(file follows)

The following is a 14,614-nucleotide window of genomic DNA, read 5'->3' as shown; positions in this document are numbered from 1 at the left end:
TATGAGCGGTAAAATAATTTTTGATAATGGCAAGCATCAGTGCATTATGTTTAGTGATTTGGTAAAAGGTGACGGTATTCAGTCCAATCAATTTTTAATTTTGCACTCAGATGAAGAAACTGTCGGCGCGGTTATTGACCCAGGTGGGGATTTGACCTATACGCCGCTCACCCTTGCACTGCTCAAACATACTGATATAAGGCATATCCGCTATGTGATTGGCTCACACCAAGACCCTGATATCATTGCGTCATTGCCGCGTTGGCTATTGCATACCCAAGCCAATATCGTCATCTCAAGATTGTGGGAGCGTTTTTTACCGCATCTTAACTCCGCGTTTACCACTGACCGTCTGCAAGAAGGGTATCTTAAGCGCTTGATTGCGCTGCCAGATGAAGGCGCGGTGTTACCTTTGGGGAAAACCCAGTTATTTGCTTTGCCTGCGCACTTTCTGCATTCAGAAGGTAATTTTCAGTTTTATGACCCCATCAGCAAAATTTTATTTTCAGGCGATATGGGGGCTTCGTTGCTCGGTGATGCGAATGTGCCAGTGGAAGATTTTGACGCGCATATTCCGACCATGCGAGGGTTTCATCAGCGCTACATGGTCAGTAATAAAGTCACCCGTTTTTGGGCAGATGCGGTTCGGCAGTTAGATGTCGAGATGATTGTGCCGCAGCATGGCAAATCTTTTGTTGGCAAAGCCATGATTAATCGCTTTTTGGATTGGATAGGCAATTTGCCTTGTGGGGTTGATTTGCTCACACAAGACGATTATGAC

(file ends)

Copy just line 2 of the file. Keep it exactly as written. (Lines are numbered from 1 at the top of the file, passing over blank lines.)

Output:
TATGAGCGGTAAAATAATTTTTGATAATGGCAAGCATCAGTGCATTATGTTTAGTGATTTGGTAAAAGGTGACGGTATTCAGTCCAATCAATTTTTAATTTTGCACTCAGATGAAGAAACTGTCGGCGCGGTTATTGACCCAGGTGGGGATTTGACCTATACGCCGCTCACCCTTGCACTGCTCAAACATACTGATATAAGGCATATCCGCTATGTGATTGGCTCACACCAAGACCCTGATATCATTGCGTCATTGCCGCGTTGGCTATTGCATACCCAAGCCAATATCGTCATCTCAAGATTGTGGGAGCGTTTTTTACCGCATCTTAACTCCGCGTTTACCACTGACCGTCTGCAAGAAGGGTATCTTAAGCGCTTGATTGCGCTGCCAGATGAAGGCGCGGTGTTACCTTTGGGGAAAACCCAGTTATTTGCTTTGCCTGCGCACTTTCTGCATTCAGAAGGTAATTTTCAGTTTTATGACCCCATCAGCAAAATTTTATTTTCAGGCGATATGGGGGCTTCGTTGCTCGGTGATGCGAATGTGCCAGTGGAAGATTTTGACGCGCATATTCCGACCATGCGAGGGTTTCATCAGCGCTACATGGTCAGTAATAAAGTCACCCGTTTTTGGGCAGATGCGGTTCGGCAGTTAGATGTCGAGATGATTGTGCCGCAGCATGGCAAATCTTTTGTTGGCAAAGCCATGATTAATCGCTTTTTGGATTGGATAGGCAATTTGCCTTGTGGGGTTGATTTGCTCACACAAGACGATTATGAC